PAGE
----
249060 Hospice Decision-Making in Taiwan: The Gap between Knowledge and Practice

Sunday, October 30, 2011

Suchuan Yu , Department of Economics, National Dong Hwa University, Shoufeng, Hualien, Taiwan
Alexander Lin , Institute of Medical Sciences, Tzu Chi University, Hualien, Taiwan
Po-Wei Chih , Department of Economics, National Dong Hwa University, Shoufeng, Hualien, Taiwan
Cancer has become the top death cause in Taiwan since 1982. Terminal cancer patients experience uncontrollable pains resulting both from cancer itself and relevant medical treatments. To them, curing could mean additional sufferings; to health authorities, an inefficient allocation of limited resources.

By 2009, only 38% of terminal cancer patients chose hospice as end-of-life care even though it has been advocated in Taiwan since 1983. Studies trying to explain the low acceptance normally focused on patients themselves as well as on their knowledge of hospice. Their assumptions are that (1) patients are the decision-makers, and (2) their knowledge of hospice determines whether they will accept it as end-of-life care.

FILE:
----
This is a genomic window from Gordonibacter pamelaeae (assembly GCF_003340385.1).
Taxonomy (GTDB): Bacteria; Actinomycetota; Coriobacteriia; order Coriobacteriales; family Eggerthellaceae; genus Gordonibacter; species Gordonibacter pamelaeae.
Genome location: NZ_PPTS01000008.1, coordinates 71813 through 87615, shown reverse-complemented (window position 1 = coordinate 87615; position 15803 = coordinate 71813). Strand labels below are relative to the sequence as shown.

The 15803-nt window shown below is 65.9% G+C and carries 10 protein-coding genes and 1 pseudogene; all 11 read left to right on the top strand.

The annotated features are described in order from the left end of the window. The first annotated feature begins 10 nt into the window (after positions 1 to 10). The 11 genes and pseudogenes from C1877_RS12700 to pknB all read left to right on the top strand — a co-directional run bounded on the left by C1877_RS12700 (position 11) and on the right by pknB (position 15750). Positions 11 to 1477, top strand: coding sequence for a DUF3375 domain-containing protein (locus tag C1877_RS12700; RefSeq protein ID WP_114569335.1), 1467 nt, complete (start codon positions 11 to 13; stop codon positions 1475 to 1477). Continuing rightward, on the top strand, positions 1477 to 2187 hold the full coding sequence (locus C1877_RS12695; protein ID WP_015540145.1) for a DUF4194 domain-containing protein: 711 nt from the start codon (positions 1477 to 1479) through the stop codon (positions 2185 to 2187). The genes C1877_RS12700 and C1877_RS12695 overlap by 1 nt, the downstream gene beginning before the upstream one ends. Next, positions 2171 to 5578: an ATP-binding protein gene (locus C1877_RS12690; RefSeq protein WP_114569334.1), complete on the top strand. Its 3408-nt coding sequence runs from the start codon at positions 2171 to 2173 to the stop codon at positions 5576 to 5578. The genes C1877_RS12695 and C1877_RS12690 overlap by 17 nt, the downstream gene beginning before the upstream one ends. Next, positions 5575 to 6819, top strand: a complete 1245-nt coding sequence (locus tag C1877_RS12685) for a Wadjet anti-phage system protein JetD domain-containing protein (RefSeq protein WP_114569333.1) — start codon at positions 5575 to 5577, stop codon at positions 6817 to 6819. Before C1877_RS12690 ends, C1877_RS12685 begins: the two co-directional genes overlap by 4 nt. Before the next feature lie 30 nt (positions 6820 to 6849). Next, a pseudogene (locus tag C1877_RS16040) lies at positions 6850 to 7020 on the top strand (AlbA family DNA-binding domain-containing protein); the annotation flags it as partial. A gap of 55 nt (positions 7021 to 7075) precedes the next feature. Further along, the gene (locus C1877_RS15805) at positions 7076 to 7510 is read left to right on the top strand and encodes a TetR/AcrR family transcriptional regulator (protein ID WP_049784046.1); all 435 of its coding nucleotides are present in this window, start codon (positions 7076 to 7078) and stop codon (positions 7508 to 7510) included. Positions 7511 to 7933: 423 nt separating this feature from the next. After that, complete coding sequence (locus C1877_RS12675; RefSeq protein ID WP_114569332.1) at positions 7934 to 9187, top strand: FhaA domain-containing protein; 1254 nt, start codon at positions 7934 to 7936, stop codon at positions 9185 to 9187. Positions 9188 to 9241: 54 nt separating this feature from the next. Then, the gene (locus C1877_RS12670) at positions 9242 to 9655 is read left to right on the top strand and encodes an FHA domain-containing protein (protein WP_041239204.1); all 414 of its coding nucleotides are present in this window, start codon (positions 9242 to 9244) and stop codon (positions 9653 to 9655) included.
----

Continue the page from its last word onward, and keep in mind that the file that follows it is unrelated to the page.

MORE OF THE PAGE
This research points out that: (1) in a Confucius society death is a sensitive issue and hence a taboo which is not openly discussed; (2) important medical decisions quite often are made, not by patients themselves, but by family members; (3) in traditional KAP models, between knowledge (K) and practice (P), there is attitude (A); and having sufficient knowledge does not naturally lead to favorable attitudes.

Using Selection Model/bivariate censored probit, this research resolves the selection bias between knowledge and attitude and ascertains the inter-relationships and -influences between the two. Then, under the assumption that hospice decision is also made by the family members, we apply univariate probit to identify whether it is knowledge or attitude that is a more determining factor on practice of accepting hospice for terminal cancer patients in Taiwan.

Learning Areas:
Diversity and culture
Provision of health care to the public
Public health or related research
Social and behavioral sciences

Learning Objectives:
Identify having sufficient knowledge does not naturally lead to favorable attitudes for terminal cancer patients in Taiwan and there is a gap between knowledge and practice for hospice decision making.

Keywords: End-of-Life Care, Family Involvement

Presenting author's disclosure statement:

Qualified on the content I am responsible for because: I am qualified to present because I oversee the aging and public health program.
Any relevant financial relationships? No

I agree to comply with the American Public Health Association Conflict of Interest and Commercial Support Guidelines, and to disclose to the participants any off-label or experimental uses of a commercial product or service discussed in my presentation.